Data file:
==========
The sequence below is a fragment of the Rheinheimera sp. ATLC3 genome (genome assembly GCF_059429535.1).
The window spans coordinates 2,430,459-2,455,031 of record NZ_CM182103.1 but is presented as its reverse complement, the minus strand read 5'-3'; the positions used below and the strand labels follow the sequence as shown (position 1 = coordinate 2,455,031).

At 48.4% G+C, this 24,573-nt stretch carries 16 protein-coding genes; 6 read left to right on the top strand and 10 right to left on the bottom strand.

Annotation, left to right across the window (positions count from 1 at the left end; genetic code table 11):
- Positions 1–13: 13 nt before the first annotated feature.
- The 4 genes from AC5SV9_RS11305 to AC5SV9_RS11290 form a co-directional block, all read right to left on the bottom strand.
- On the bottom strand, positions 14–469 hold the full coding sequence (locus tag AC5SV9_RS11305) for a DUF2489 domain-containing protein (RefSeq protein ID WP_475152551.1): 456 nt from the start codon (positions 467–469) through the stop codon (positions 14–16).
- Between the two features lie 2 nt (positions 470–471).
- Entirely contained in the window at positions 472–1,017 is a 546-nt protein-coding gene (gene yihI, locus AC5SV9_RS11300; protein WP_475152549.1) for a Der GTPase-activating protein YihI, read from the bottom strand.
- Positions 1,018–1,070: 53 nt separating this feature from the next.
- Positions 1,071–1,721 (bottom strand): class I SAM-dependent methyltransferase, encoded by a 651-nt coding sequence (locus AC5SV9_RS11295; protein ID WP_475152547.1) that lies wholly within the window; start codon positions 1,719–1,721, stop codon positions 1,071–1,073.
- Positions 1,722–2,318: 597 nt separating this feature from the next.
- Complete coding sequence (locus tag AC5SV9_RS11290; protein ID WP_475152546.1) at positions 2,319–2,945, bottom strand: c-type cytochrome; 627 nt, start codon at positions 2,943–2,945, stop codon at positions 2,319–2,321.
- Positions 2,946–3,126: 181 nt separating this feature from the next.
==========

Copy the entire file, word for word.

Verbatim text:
The sequence below is a fragment of the Rheinheimera sp. ATLC3 genome (genome assembly GCF_059429535.1).
The window spans coordinates 2,430,459-2,455,031 of record NZ_CM182103.1 but is presented as its reverse complement, the minus strand read 5'-3'; the positions used below and the strand labels follow the sequence as shown (position 1 = coordinate 2,455,031).

At 48.4% G+C, this 24,573-nt stretch carries 16 protein-coding genes; 6 read left to right on the top strand and 10 right to left on the bottom strand.

Annotation, left to right across the window (positions count from 1 at the left end; genetic code table 11):
- Positions 1–13: 13 nt before the first annotated feature.
- The 4 genes from AC5SV9_RS11305 to AC5SV9_RS11290 form a co-directional block, all read right to left on the bottom strand.
- On the bottom strand, positions 14–469 hold the full coding sequence (locus tag AC5SV9_RS11305) for a DUF2489 domain-containing protein (RefSeq protein ID WP_475152551.1): 456 nt from the start codon (positions 467–469) through the stop codon (positions 14–16).
- Between the two features lie 2 nt (positions 470–471).
- Entirely contained in the window at positions 472–1,017 is a 546-nt protein-coding gene (gene yihI, locus AC5SV9_RS11300; protein WP_475152549.1) for a Der GTPase-activating protein YihI, read from the bottom strand.
- Positions 1,018–1,070: 53 nt separating this feature from the next.
- Positions 1,071–1,721 (bottom strand): class I SAM-dependent methyltransferase, encoded by a 651-nt coding sequence (locus AC5SV9_RS11295; protein ID WP_475152547.1) that lies wholly within the window; start codon positions 1,719–1,721, stop codon positions 1,071–1,073.
- Positions 1,722–2,318: 597 nt separating this feature from the next.
- Complete coding sequence (locus tag AC5SV9_RS11290; protein ID WP_475152546.1) at positions 2,319–2,945, bottom strand: c-type cytochrome; 627 nt, start codon at positions 2,943–2,945, stop codon at positions 2,319–2,321.
- Positions 2,946–3,126: 181 nt separating this feature from the next.